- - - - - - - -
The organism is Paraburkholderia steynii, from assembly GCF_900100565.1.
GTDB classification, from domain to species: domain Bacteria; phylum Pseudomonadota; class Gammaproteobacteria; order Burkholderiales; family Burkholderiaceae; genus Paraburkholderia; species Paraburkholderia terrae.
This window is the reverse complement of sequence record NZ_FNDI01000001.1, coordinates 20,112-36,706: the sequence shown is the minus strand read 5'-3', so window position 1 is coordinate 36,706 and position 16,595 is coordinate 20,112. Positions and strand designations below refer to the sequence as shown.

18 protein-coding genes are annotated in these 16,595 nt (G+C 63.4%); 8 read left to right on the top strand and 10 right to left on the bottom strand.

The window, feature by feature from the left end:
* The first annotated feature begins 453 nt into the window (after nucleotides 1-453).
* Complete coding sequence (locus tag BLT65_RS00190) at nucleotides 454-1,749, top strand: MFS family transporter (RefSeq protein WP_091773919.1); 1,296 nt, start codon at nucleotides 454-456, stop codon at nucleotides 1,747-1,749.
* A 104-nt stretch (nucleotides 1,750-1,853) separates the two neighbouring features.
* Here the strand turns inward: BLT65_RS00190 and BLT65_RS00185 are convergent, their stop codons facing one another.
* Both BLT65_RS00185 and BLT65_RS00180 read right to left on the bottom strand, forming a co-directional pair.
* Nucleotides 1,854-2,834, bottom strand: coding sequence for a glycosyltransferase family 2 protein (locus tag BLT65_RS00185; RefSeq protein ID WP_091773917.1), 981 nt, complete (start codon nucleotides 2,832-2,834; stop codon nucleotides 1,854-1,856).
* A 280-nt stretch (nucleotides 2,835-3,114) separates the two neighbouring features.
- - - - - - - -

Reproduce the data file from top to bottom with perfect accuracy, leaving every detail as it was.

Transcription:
The organism is Paraburkholderia steynii, from assembly GCF_900100565.1.
GTDB classification, from domain to species: domain Bacteria; phylum Pseudomonadota; class Gammaproteobacteria; order Burkholderiales; family Burkholderiaceae; genus Paraburkholderia; species Paraburkholderia terrae.
This window is the reverse complement of sequence record NZ_FNDI01000001.1, coordinates 20,112-36,706: the sequence shown is the minus strand read 5'-3', so window position 1 is coordinate 36,706 and position 16,595 is coordinate 20,112. Positions and strand designations below refer to the sequence as shown.

18 protein-coding genes are annotated in these 16,595 nt (G+C 63.4%); 8 read left to right on the top strand and 10 right to left on the bottom strand.

The window, feature by feature from the left end:
* The first annotated feature begins 453 nt into the window (after nucleotides 1-453).
* Complete coding sequence (locus tag BLT65_RS00190) at nucleotides 454-1,749, top strand: MFS family transporter (RefSeq protein WP_091773919.1); 1,296 nt, start codon at nucleotides 454-456, stop codon at nucleotides 1,747-1,749.
* A 104-nt stretch (nucleotides 1,750-1,853) separates the two neighbouring features.
* Here the strand turns inward: BLT65_RS00190 and BLT65_RS00185 are convergent, their stop codons facing one another.
* Both BLT65_RS00185 and BLT65_RS00180 read right to left on the bottom strand, forming a co-directional pair.
* Nucleotides 1,854-2,834, bottom strand: coding sequence for a glycosyltransferase family 2 protein (locus tag BLT65_RS00185; RefSeq protein ID WP_091773917.1), 981 nt, complete (start codon nucleotides 2,832-2,834; stop codon nucleotides 1,854-1,856).
* A 280-nt stretch (nucleotides 2,835-3,114) separates the two neighbouring features.